Co-op, condo and HOA living represents a unique social arrangement; it’s a paid-for membership club and a home at the same time. Many people enter into this arrangement without a complete understanding of the responsibilities of membership. Others, fully aware of their community responsibility, volunteer to help guide, shepherd and monitor the health and welfare of the community by serving on association or corporation boards.
A typical single-family homeowner employs the skills of various professionals over the course of years to maintain and manage their home; attorneys, accountants, contractors and others as needs arise. The management of a large residential complex, one that may contain hundreds of units, often requires more complex skills. A single-family homeowner might require an attorney to close the purchase or sale of their property; an accountant to do their annual personal income tax; and a contractor to repave a driveway or fix a roof; In large residential complexes legal, accounting and other skills often come into play more frequently and in a more complex manner.
Those association or corporation members who volunteer their own time to serve on a board may not themselves have the skills, education, experience and time to provide the expertise for these functions. That’s why co-ops, condos, and HOAs have managing agents. But sometimes, unfortunately, things can go awry. As much as we don’t want to think about it – and rare as it may be – what is a board to do to keep everything on the up and up?
Your Fiduciary Responsibility
Tana Bucca, an attorney who represents co-ops and condominiums, and is a shareholder with Stark & Stark, a law firm with several offices in New Jersey, suggests the following as a rule of thumb for boards and board members in protecting themselves: “While an association board certainly has oversight responsibilities with regard to its management, they should be careful not to micromanage the manager. This is totally unproductive, and will create delay or even liability for the association or individual board members. We suggest that boards work together with management to create policies that clearly delineate the role of the manager and staff versus the role of the board itself. Perhaps the board, together with management, can work together to create a responsibility chart. The board should strive to meet regularly with the manager to discuss responsibilities, goals and expectations. Beyond this, the board can set a protocol for vetting vendors.”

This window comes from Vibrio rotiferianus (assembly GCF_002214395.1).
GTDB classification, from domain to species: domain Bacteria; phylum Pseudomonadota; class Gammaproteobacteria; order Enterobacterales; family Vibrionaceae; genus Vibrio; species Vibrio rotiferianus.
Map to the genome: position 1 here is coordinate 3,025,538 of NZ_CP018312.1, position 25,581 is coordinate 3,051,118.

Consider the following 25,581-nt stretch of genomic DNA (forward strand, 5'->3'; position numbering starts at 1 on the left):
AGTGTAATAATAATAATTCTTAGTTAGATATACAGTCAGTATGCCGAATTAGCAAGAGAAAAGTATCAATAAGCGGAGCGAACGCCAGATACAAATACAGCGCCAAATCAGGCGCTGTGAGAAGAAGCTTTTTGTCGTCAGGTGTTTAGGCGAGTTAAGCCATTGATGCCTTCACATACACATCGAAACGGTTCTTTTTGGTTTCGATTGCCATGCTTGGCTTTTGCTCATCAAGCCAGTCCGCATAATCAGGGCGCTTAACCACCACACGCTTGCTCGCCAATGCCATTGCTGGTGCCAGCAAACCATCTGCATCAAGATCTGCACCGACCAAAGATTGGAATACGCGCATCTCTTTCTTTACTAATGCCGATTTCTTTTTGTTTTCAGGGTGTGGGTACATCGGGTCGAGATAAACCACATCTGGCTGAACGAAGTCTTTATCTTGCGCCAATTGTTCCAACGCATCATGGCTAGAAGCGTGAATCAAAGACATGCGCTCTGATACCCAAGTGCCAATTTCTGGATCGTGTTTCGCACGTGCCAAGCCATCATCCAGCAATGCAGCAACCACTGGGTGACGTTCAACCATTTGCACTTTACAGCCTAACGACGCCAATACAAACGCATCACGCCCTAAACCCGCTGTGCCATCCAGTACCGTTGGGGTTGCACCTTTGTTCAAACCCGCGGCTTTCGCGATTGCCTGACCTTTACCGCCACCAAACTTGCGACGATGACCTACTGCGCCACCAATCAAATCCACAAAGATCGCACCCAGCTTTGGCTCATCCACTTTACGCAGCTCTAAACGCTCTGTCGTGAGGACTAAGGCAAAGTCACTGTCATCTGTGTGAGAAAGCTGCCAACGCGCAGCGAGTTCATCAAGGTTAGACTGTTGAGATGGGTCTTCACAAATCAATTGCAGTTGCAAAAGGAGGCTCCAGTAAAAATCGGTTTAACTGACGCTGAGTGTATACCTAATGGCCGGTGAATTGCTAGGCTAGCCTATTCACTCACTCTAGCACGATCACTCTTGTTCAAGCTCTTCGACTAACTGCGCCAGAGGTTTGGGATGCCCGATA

Arlen Lasinsky is a director in the Advisory Services Group of Marcum LLP, an international accounting and advisory firm based in New York City. He and his firm offer forensic accounting services, and he says a condo association’s board “Is ultimately responsible for whatever happens. They have the fiduciary duty to do what’s proper. They have to do their due diligence.” But, he continues, “The board should rely on their management company to refer vendors. The management company and the manager have the connections and the expertise to locate the best vendors for a job. There should be two levels of vetting; first by the management, and then by the board.” Perhaps most importantly, Lasinsky points out that like all vendors, “The management company is a not a substitute for the board. They are a contractor the board hires as well.”
Bucca concurs with Lasinsky’s observations. As a practical matter, she says, “The board can set a protocol for vetting vendors, and then ask the manager to follow that protocol in the contractor selection process. The board may ask the manager to obtain at least three proposals from separate vendors, and make sure each vendor has the same specification for work, so that the board is comparing apples to apples when looking at the quotes.” But, she points out, “In general, it is not a good practice for boards to solicit bids directly from vendors. By becoming directly involved in bid solicitations, a board member may get him or herself in hot water and open the door to accusations about the integrity of the process. Bid solicitation is a responsibility for the manager to handle.”
What If the Worst Happens?
While it is by no means common, fraud and malfeasance can occur on the part of a contractor, engineering or architectural consultant, a managing agent or even a board member. In the event your board is concerned that shadiness may be afoot, the first thing to do is to contact your association’s attorney. The attorney will in turn contact a forensic accountant.
A forensic accountant – usually a CPA – is trained to use accounting skills to investigate fraud or embezzlement and to analyze financial information for use in legal proceedings. Lasinsky explains that forensic accounts generally employ both analytical procedures and interviews to complete their investigations.
Barry Pulchin, a CPA and the director of Forensic Accounting and Valuation Services at Prager Metis, an accounting firm with offices worldwide, says, “We employ various forensic techniques beyond normal auditing procedures in order [for our findings] to be suitable for use in a court of law or public debate.”
He describes some of questions his firm asks when brought into an investigation. First, he says, “Were there sealed bids for the job, and were the bids sealed and opened at the same time? The likelihood of one company getting jobs over and over again is minimized – if not negated – because the managing agent would have to justify the selection. Second, have the vendors been vetted? The board has to do the vetting. The managing agent should not vet the vendors. There must be a separation of responsibilities.”